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Report Cites Drug War’s “Collateral Damage”

A recent report issued by the National Association of Criminal Defense Lawyers (NACDL) has called for a “broad national initiative” to reverse what they termed “America’s infatuation with collateral consequences has produced unprecedented and unnecessary collateral damage to society and the justice system.” NACDL’s initiative would “construct a ... clear path to equal have their legal and social status fully restored.”

Criminal justice experts all agree that with one in four Americans having a criminal record and facing “specific legal restrictions, generalized discrimination and social stigma,” it is more important than ever to eliminate roadblocks to equal opportunity. The report calls for “individuals who pay their debt are entitled to have their legal and social status fully restored.”

Too often, NACDL says, the convicted are relegated to second-class status and stigmatized by their criminal record, which can adversely affect, “employment ... licensing, housing, education, public benefits, credit and loans, immigration stats, parental rights, interstate travel, and even volunteer opportunities.” Unfortunately, the same group says, that the widespread usage of background checking has further limited convicted individuals’ reentry alternatives.

The report says that all three branches of government should broaden their focus not only on enforcing law and carrying out punishment, but should “undertake a comprehensive effort to promote restoration of rights and status after conviction,” thereby reducing unforeseen collateral consequences that can lead to recidivism. It suggests a “National Restoration of Rights Day,” drawing attention to the plight of the convicted.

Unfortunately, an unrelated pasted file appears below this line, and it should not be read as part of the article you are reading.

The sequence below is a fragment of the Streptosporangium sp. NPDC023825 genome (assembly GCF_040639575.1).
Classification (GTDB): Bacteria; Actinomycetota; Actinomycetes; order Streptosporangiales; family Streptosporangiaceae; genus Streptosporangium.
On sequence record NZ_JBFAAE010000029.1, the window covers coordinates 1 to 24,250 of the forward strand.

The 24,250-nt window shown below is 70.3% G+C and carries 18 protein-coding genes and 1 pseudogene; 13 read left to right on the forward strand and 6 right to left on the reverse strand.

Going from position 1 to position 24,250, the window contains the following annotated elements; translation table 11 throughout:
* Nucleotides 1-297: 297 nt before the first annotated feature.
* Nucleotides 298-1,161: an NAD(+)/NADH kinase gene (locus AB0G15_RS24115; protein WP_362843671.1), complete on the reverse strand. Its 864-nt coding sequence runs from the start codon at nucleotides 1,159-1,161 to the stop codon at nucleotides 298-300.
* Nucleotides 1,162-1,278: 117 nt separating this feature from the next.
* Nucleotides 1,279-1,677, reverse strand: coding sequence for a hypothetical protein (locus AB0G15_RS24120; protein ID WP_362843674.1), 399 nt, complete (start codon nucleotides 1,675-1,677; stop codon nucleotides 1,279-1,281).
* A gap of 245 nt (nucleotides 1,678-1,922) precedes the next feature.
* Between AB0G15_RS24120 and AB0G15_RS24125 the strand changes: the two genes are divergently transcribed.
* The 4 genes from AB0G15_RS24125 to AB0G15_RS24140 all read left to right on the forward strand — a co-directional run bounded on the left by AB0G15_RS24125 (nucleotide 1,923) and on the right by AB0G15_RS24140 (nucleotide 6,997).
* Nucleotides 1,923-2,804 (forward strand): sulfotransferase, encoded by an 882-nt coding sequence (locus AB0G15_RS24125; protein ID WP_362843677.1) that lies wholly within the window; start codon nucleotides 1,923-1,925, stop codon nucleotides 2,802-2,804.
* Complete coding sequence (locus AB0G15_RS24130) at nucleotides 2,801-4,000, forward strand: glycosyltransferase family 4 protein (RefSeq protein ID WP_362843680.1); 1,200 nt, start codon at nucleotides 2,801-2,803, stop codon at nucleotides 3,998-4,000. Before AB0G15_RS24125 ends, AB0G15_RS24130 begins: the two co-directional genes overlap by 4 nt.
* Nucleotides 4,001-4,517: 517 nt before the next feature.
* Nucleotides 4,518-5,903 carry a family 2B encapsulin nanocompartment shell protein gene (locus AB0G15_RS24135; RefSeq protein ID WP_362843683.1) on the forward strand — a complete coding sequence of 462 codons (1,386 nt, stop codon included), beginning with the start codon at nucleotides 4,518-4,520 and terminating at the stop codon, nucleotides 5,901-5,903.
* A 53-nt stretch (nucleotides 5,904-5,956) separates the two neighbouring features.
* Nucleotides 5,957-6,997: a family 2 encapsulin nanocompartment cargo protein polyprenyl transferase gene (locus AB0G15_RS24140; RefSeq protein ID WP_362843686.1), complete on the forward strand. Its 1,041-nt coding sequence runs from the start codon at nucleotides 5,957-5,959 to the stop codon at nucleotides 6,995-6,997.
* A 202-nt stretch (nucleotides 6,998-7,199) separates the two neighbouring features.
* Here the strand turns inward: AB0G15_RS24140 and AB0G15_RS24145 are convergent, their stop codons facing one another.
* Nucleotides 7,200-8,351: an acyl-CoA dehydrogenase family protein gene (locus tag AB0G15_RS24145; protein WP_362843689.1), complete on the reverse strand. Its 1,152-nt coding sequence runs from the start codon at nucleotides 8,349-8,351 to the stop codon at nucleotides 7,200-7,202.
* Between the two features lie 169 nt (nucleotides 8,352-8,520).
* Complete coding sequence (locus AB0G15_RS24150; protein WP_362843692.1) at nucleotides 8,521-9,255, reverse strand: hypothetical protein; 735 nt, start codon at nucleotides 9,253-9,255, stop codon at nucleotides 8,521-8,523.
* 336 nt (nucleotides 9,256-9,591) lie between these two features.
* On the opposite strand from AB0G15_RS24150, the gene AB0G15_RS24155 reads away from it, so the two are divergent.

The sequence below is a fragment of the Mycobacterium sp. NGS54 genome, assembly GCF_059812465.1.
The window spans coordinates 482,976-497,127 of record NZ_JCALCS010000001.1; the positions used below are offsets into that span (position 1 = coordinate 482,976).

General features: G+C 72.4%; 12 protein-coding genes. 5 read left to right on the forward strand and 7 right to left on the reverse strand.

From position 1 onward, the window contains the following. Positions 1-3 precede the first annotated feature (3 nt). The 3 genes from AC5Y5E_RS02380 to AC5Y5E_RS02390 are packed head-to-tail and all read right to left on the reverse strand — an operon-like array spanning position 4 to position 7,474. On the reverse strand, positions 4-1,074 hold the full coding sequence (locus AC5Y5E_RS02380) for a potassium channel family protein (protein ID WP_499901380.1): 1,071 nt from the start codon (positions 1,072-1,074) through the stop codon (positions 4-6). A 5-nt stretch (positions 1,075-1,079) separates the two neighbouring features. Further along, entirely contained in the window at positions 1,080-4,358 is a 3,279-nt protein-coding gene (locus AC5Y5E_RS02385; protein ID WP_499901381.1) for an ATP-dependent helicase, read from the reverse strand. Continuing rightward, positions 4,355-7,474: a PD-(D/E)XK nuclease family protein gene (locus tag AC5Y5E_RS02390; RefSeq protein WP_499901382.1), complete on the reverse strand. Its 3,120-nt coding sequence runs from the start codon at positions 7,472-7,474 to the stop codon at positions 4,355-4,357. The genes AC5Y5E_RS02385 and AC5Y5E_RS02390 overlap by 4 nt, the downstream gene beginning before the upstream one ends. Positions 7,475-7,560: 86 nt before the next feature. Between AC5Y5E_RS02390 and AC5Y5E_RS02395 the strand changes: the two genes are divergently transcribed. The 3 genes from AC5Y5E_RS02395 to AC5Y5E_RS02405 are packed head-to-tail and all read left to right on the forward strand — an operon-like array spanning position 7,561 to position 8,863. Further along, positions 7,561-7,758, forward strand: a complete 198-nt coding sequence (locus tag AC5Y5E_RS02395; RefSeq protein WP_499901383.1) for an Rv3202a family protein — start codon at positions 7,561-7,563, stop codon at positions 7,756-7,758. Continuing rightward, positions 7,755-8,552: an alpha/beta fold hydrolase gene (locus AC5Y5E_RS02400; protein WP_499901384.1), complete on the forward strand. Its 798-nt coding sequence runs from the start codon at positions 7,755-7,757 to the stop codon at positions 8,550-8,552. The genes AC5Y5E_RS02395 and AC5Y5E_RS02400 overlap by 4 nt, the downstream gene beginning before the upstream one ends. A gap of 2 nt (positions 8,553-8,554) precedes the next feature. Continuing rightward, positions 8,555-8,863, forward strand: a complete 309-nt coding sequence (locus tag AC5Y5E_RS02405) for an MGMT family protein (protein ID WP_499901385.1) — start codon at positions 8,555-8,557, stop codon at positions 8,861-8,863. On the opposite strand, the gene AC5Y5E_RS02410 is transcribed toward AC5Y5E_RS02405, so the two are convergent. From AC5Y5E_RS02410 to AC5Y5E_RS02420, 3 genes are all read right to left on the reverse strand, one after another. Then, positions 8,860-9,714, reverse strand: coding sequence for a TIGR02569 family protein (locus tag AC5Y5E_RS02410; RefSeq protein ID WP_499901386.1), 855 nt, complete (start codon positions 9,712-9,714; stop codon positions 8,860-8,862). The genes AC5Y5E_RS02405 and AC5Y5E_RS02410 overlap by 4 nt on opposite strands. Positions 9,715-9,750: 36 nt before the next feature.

Criminal defense attorneys also have a part to play, NACDL says, to, “propose and support efforts to repeal collateral consequence and to enact effective ways to relieve any remaining collateral consequence.” One of the recommendations is to limit the use of terms like ”felon,” criminal,”, and ex-con,” which tend to demonize the convicted and perpetuate harmful stereotypes. Criminal defense lawyers were also encouraged to not neglect possible opportunities to eliminate provisions in sentencing documents that will unnecessarily restrict employment opportunities after completion of a sentence. Individualized determinations of the necessity of restrictions that might be unduly restrictive of employment and housing opportunities for ex-offenders should also be encouraged, the group said.

Additionally, the NACDL further advocated that ex-offenders be given an opportunity to restore their rights after they have completed their sentence, “either from that executive or from a court, by demonstrating rehabilitation and good character.  This relief process should be transparent, accountable and accessible to all regardless of means.”

Finally, courts “should limit access to and use of criminal records for non-law enforcement purposes and should ensure that records are complete and accurate.”  Recent studies have shown that arrest and conviction records are not always accurate, and employers and other decision makers should be encouraged to made individualized judgments on the suitability of individuals for either employment or some other benefit or activity, unless access to the records can be justified on supportable grounds of public safety.

Source: “Collateral Damage: National Association of Criminal Defense Lawyers,”, May, 2014.

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